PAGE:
ISIS Captured Enough U.S. Weapons to Arm 200,000-man Islamic Army


Six months ago, Sunni Arab militants faced a daunting firepower imbalance in their uprising against the U.S.-equipped Iraqi army west of Baghdad.
But once their campaign for the city of Fallouja was launched in January, their lethal capabilities were bolstered from the stockpiles of the Iraqi armed forces.
Many soldiers fled, throwing down their weapons, which were picked up by the insurgents. Police stations and security posts overrun by Sunni militants yielded more martial booty to be turned against the forces of Prime Minister Nouri Maliki’s Shiite Muslim-led government.
“Praise God, we soon had enough weapons to fight for one or two years,” said Ahmad Dabaash, spokesman for the Islamic Army, a Sunni rebel faction, who spoke in a hotel lobby here in Iraq’s northern Kurdistan region. “And now? Don’t even ask!”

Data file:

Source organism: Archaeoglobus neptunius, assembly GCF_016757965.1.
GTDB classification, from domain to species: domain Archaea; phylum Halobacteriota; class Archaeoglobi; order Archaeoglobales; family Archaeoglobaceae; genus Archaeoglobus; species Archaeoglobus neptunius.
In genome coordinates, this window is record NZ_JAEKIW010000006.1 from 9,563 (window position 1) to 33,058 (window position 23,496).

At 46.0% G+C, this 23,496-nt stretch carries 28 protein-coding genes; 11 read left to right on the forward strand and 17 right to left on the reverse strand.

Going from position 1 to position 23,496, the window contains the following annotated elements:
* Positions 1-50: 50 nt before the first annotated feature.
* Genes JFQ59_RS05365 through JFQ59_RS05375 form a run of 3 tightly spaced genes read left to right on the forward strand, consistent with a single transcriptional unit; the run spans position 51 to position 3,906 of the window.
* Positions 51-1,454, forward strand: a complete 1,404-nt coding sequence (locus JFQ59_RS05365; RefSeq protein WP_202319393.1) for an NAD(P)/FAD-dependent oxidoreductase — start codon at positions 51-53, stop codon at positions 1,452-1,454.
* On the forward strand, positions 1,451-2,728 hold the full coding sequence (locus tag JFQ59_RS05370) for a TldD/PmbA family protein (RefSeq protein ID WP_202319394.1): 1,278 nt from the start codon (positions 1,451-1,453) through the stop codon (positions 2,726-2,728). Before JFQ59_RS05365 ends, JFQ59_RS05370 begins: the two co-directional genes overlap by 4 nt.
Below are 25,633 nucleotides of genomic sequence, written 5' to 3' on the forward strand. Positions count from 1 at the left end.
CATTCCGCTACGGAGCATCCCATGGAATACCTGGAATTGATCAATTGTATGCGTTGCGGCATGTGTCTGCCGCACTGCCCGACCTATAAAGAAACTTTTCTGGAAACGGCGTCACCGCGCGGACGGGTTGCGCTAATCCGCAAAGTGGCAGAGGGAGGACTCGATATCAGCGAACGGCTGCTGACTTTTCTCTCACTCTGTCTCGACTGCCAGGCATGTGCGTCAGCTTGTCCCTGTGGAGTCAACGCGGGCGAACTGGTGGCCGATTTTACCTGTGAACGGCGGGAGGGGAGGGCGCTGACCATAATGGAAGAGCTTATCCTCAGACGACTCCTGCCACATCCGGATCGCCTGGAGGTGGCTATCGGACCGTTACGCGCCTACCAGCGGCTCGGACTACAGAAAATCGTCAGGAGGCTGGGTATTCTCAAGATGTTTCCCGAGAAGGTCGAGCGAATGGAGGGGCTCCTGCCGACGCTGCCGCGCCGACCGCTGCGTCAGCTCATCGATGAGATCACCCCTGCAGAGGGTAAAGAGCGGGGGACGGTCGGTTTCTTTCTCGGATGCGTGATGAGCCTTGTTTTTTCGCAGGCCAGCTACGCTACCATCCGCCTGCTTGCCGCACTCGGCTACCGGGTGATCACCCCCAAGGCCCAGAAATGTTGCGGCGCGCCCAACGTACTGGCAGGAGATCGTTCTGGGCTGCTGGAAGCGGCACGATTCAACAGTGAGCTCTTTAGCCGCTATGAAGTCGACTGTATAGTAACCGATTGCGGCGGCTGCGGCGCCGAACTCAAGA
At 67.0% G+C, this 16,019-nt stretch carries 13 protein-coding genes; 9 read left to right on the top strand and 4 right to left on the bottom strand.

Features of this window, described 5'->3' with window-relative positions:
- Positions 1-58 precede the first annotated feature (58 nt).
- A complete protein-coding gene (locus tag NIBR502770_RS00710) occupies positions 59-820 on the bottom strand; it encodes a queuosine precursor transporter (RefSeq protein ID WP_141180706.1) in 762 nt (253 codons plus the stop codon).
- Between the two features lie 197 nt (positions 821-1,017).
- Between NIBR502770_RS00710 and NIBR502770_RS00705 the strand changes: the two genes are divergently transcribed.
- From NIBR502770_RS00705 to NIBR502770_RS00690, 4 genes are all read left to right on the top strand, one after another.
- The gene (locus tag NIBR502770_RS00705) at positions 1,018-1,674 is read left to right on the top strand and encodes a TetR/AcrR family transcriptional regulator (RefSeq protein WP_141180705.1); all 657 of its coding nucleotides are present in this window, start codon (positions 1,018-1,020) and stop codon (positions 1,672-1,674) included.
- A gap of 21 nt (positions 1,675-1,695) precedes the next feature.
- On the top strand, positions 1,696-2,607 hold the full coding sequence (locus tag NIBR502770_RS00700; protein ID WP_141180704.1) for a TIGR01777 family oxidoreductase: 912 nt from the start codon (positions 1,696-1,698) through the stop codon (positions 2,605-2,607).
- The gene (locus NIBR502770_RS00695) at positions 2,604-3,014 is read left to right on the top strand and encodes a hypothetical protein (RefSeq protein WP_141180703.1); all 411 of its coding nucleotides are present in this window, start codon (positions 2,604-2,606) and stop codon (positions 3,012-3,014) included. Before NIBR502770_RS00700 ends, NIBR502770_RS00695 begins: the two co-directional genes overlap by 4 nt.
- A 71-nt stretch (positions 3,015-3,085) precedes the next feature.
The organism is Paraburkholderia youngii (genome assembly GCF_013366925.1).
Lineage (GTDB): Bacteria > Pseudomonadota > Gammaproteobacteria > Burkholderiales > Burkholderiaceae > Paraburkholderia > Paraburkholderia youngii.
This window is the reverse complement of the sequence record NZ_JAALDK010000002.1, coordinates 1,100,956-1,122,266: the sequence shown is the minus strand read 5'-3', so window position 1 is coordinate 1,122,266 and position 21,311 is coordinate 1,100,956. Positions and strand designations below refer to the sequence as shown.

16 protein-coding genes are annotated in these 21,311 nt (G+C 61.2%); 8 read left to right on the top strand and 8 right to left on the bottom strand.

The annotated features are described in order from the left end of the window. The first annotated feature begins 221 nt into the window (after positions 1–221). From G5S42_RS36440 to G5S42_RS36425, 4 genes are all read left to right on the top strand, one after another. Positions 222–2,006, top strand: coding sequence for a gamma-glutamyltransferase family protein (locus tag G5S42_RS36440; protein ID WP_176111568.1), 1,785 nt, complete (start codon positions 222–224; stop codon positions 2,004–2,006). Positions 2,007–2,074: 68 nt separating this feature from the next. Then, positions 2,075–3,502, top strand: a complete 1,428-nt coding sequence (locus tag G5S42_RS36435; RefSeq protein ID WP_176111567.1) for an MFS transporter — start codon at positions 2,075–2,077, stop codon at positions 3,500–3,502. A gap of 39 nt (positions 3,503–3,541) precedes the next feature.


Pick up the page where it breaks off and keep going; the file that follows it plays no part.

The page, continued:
By “now,” he was referring to the current ground assault by the Islamic State of Iraq and Syria, or ISIS, the Al Qaeda breakaway group that in the last two weeks has seized large swaths of northern and western Iraq, including Mosul, Iraq’s second-most populous city. Fighting alongside ISIS formations are other Iraqi Sunni Arab factions such as the Islamic Army, which rose against the U.S. occupation a decade ago.
As the Iraqi government mobilizes to halt the insurgents’ advance toward Baghdad, the capital, there is no full accounting of the stocks of plundered arms, ordnance and gear. But experts agree that the haul is massive, with implications for the merging wars in Iraq and neighboring Syria.
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Shiite Turkmens in the Iraqi town of Tuz Khurmatu prepare to head out in mid-June to defend their homes in the nearby town of Basheer after it was seized by Sunni militants. (Karim Sahib, AFP/Getty Images)

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